Ideas and designs for antique parlor room furniture.
¶ This picture contains the prominent articles for a parlor, and can be made either in rosewood or walnut. This style of heavy mouldings (with just sufficient carvdd ornament to relieve the joints of the sections) is now very fashionable for persons not wishing very expensive furniture. The sofas, armchairs, and small chairs are of the same shape and finish. The seats are plainly upholstered and the backs are tufted. The style of upholstery can he changed to suit the character of the covering to be used. If satin or brocatelle, it is well to tuft the backs and do the seats plainly; if plush, it makes the best finish to do it all plainly and have all of the edges square stitched, (see Figure 192;) if mochette or tapestry covering in medallions is to be used, it must be plain, with elastic edges, so that the cover, when drawn on tight at first, will pull hard on the elastic edge, and, as the cover stretches, the elasticity of the edge will draw it tight, and keep it from wrinkling.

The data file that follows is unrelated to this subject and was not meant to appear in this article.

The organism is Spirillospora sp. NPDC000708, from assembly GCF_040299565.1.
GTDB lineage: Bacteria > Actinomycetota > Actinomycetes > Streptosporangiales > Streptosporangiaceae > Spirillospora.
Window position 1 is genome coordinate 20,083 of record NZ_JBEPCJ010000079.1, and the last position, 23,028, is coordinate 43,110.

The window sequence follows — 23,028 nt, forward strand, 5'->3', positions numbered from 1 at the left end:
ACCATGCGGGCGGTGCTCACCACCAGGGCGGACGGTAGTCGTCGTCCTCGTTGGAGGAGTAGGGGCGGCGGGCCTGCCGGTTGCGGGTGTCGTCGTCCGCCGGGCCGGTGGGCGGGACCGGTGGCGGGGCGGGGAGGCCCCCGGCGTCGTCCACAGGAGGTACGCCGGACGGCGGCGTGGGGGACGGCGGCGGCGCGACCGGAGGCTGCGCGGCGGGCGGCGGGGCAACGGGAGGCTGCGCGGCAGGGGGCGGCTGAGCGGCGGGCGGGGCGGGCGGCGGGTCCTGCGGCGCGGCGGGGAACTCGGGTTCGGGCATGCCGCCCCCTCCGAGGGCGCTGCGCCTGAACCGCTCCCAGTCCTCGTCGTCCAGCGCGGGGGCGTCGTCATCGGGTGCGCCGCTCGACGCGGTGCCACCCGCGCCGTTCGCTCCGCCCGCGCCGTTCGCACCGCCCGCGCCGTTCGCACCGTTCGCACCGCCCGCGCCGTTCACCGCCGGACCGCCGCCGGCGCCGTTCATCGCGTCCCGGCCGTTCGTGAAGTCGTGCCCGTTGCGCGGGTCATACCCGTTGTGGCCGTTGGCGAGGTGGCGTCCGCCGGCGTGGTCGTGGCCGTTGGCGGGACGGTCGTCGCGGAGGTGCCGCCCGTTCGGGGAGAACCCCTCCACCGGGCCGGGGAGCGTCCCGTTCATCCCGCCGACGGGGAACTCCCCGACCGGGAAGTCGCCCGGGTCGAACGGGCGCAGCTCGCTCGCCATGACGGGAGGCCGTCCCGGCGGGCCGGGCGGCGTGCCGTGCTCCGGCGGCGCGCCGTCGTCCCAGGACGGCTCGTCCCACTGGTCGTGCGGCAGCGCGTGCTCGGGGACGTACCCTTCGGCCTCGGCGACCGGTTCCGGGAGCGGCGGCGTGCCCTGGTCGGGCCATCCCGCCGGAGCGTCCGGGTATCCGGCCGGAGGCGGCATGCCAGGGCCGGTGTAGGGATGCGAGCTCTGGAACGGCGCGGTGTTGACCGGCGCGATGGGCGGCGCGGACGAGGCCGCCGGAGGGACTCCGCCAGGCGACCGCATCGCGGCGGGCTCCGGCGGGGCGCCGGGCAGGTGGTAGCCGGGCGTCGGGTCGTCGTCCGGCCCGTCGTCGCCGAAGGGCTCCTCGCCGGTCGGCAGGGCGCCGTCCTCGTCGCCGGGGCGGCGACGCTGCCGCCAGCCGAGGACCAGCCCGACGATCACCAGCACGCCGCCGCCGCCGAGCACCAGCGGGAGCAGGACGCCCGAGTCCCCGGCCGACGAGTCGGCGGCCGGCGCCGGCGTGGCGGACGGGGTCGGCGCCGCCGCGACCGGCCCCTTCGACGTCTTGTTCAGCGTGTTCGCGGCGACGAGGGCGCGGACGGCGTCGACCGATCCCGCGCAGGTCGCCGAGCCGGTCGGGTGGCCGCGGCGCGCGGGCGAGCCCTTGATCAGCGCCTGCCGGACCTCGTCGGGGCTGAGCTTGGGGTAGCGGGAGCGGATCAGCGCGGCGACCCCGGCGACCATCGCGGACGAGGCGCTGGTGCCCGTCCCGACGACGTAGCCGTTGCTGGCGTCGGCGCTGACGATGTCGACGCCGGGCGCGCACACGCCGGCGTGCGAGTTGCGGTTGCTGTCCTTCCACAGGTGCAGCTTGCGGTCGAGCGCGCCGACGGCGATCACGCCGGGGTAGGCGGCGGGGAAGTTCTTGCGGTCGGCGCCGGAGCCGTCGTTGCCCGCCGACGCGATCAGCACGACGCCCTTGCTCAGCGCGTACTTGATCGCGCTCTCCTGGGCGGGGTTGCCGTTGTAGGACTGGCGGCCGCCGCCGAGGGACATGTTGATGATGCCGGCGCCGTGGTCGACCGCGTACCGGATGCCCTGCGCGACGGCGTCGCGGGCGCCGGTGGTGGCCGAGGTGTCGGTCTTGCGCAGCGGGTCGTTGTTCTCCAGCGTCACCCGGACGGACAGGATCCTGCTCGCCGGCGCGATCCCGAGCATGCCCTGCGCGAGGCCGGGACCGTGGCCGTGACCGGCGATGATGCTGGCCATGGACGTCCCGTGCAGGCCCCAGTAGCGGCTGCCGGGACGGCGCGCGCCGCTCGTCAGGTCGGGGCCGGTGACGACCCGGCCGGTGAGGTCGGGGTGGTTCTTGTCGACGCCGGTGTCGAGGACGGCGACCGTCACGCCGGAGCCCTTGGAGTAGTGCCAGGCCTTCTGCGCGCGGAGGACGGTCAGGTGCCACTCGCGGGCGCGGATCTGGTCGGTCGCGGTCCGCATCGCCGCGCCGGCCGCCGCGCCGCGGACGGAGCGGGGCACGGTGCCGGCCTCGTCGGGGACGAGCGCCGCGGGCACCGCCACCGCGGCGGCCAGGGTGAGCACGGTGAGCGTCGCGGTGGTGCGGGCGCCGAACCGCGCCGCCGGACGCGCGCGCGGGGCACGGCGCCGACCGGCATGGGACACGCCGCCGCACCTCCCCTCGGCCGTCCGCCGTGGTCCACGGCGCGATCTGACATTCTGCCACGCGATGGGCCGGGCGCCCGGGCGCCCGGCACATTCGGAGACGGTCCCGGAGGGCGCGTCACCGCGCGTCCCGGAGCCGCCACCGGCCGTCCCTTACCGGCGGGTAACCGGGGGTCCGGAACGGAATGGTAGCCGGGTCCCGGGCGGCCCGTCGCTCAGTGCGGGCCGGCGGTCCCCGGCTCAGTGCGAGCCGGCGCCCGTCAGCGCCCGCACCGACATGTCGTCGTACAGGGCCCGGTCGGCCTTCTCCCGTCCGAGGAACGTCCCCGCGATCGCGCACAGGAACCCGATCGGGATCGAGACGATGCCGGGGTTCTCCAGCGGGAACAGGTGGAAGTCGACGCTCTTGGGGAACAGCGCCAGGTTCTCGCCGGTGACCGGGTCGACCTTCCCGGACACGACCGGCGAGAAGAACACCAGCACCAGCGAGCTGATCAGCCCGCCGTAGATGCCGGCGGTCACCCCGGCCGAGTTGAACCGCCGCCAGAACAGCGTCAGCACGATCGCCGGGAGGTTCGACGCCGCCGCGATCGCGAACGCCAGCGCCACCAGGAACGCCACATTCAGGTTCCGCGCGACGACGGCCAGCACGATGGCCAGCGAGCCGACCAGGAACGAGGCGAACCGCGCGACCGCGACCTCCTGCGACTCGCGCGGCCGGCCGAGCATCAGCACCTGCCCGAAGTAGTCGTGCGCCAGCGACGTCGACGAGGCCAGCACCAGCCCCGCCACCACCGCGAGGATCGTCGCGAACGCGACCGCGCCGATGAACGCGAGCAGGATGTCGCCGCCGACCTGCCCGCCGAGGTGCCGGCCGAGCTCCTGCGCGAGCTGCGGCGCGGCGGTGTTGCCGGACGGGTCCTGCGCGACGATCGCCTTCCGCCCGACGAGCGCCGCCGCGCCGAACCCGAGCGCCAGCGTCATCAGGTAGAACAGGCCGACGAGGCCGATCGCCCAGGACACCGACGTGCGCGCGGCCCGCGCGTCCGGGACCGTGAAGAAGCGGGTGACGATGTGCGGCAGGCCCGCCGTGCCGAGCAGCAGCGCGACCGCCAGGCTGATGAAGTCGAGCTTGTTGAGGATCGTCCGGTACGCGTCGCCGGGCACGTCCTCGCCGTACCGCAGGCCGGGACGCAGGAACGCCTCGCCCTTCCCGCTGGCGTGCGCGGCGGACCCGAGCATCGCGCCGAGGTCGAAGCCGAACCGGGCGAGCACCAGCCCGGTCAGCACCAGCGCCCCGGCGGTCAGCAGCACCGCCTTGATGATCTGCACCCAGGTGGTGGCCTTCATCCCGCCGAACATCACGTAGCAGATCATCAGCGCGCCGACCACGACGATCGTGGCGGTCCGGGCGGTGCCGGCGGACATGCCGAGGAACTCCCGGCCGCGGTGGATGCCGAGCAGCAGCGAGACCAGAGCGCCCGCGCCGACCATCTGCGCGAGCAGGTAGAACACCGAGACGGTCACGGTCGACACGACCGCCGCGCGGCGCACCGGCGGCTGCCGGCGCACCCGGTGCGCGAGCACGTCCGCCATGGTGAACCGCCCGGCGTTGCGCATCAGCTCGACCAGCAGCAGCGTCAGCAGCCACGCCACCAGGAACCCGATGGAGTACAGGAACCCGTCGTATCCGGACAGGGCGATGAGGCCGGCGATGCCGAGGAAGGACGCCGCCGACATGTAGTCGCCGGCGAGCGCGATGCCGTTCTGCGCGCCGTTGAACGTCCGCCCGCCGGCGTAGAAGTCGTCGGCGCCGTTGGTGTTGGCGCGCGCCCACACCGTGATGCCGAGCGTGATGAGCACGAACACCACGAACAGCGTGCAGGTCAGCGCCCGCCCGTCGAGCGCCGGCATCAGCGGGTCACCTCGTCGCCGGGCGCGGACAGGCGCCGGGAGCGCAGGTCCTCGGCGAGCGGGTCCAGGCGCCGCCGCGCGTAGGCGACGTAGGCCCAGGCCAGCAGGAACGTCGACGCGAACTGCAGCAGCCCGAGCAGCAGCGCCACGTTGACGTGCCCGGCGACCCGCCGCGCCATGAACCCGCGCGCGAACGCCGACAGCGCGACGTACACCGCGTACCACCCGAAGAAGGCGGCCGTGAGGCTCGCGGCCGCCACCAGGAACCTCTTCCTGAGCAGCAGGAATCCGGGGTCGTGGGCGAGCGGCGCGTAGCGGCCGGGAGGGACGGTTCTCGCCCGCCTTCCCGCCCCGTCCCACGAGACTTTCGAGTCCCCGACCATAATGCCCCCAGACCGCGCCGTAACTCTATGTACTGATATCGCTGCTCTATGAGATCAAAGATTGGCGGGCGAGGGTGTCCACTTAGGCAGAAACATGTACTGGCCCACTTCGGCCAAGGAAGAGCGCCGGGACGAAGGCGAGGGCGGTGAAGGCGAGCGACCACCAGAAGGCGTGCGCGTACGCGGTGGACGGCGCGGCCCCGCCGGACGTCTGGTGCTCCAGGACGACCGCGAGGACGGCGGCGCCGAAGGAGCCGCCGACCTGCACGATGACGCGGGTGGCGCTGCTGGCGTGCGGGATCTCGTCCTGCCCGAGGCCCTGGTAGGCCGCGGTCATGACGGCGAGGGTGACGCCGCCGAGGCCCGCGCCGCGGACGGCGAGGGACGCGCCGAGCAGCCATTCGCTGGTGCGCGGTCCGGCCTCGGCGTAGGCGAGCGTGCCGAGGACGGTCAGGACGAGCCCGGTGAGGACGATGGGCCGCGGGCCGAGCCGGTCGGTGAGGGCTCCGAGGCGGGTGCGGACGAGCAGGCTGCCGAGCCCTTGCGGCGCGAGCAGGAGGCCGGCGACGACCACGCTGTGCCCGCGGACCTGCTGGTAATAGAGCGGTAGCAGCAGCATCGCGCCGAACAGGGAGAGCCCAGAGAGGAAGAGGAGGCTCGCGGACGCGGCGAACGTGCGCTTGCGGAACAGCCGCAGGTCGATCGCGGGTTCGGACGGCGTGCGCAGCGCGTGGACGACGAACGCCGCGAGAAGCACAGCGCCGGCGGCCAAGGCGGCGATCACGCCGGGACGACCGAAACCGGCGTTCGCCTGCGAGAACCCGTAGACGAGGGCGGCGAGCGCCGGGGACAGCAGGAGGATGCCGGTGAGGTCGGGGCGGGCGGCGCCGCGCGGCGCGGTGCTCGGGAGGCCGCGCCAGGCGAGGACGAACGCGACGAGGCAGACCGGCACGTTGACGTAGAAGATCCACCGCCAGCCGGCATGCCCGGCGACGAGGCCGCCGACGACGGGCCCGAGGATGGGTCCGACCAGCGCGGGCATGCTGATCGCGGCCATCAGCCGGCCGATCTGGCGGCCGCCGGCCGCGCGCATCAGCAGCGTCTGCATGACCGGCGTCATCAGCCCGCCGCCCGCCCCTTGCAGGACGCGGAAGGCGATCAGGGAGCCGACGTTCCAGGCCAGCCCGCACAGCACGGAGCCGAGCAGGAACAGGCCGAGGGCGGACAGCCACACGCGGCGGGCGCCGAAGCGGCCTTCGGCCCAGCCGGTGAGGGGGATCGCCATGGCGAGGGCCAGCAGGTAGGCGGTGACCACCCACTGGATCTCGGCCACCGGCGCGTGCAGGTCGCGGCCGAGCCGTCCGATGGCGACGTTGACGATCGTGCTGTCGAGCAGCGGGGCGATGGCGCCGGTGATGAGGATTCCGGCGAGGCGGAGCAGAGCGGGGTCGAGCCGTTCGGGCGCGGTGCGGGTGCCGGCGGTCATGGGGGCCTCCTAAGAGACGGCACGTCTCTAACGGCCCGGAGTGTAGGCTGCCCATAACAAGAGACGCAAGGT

¶ The center table has a marble top, ordinarily; but a beautiful way of finishing it is with plate glass top in a frame, and the inside of the table lined with velvet, leaving a box four inches deep. The lid can be removed at pleasure, and articles placed inside are protected from the dust and from handling. The effect is very good.
¶ The etagere matches the other articles.
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This is Parlor Furniture.
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